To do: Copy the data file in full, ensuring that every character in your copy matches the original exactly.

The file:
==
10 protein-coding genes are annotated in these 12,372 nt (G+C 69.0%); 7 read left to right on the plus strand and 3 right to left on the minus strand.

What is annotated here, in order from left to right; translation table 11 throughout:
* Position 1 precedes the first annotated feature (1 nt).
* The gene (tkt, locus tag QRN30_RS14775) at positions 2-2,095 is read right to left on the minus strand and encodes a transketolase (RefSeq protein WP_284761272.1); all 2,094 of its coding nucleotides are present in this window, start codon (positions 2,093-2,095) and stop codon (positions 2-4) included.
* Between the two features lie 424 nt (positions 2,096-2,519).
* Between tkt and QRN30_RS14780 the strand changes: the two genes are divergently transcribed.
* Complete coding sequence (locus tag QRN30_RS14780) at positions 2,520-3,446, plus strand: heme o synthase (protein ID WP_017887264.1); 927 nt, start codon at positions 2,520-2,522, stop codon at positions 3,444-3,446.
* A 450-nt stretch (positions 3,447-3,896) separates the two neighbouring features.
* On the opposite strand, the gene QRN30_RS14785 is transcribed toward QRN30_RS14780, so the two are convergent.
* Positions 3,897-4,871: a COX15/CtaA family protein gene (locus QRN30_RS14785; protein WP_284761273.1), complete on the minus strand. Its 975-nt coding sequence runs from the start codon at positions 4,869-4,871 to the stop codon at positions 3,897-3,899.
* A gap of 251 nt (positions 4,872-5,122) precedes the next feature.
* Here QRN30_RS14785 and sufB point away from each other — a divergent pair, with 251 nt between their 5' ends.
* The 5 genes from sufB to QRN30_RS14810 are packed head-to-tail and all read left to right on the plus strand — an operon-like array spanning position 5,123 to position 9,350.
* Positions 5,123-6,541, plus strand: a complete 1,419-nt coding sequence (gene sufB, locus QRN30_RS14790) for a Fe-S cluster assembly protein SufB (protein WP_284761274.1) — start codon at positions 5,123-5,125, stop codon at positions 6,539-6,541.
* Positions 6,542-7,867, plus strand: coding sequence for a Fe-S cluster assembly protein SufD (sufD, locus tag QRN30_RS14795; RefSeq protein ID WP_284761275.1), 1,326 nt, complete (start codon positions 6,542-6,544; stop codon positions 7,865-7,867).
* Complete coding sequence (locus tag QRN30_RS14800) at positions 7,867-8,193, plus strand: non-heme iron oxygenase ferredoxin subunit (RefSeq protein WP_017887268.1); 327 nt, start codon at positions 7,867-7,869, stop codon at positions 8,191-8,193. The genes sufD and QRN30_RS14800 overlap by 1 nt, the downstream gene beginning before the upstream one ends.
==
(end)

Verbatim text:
10 protein-coding genes are annotated in these 12,372 nt (G+C 69.0%); 7 read left to right on the plus strand and 3 right to left on the minus strand.

What is annotated here, in order from left to right; translation table 11 throughout:
* Position 1 precedes the first annotated feature (1 nt).
* The gene (tkt, locus tag QRN30_RS14775) at positions 2-2,095 is read right to left on the minus strand and encodes a transketolase (RefSeq protein WP_284761272.1); all 2,094 of its coding nucleotides are present in this window, start codon (positions 2,093-2,095) and stop codon (positions 2-4) included.
* Between the two features lie 424 nt (positions 2,096-2,519).
* Between tkt and QRN30_RS14780 the strand changes: the two genes are divergently transcribed.
* Complete coding sequence (locus tag QRN30_RS14780) at positions 2,520-3,446, plus strand: heme o synthase (protein ID WP_017887264.1); 927 nt, start codon at positions 2,520-2,522, stop codon at positions 3,444-3,446.
* A 450-nt stretch (positions 3,447-3,896) separates the two neighbouring features.
* On the opposite strand, the gene QRN30_RS14785 is transcribed toward QRN30_RS14780, so the two are convergent.
* Positions 3,897-4,871: a COX15/CtaA family protein gene (locus QRN30_RS14785; protein WP_284761273.1), complete on the minus strand. Its 975-nt coding sequence runs from the start codon at positions 4,869-4,871 to the stop codon at positions 3,897-3,899.
* A gap of 251 nt (positions 4,872-5,122) precedes the next feature.
* Here QRN30_RS14785 and sufB point away from each other — a divergent pair, with 251 nt between their 5' ends.
* The 5 genes from sufB to QRN30_RS14810 are packed head-to-tail and all read left to right on the plus strand — an operon-like array spanning position 5,123 to position 9,350.
* Positions 5,123-6,541, plus strand: a complete 1,419-nt coding sequence (gene sufB, locus QRN30_RS14790) for a Fe-S cluster assembly protein SufB (protein WP_284761274.1) — start codon at positions 5,123-5,125, stop codon at positions 6,539-6,541.
* Positions 6,542-7,867, plus strand: coding sequence for a Fe-S cluster assembly protein SufD (sufD, locus tag QRN30_RS14795; RefSeq protein ID WP_284761275.1), 1,326 nt, complete (start codon positions 6,542-6,544; stop codon positions 7,865-7,867).
* Complete coding sequence (locus tag QRN30_RS14800) at positions 7,867-8,193, plus strand: non-heme iron oxygenase ferredoxin subunit (RefSeq protein WP_017887268.1); 327 nt, start codon at positions 7,867-7,869, stop codon at positions 8,191-8,193. The genes sufD and QRN30_RS14800 overlap by 1 nt, the downstream gene beginning before the upstream one ends.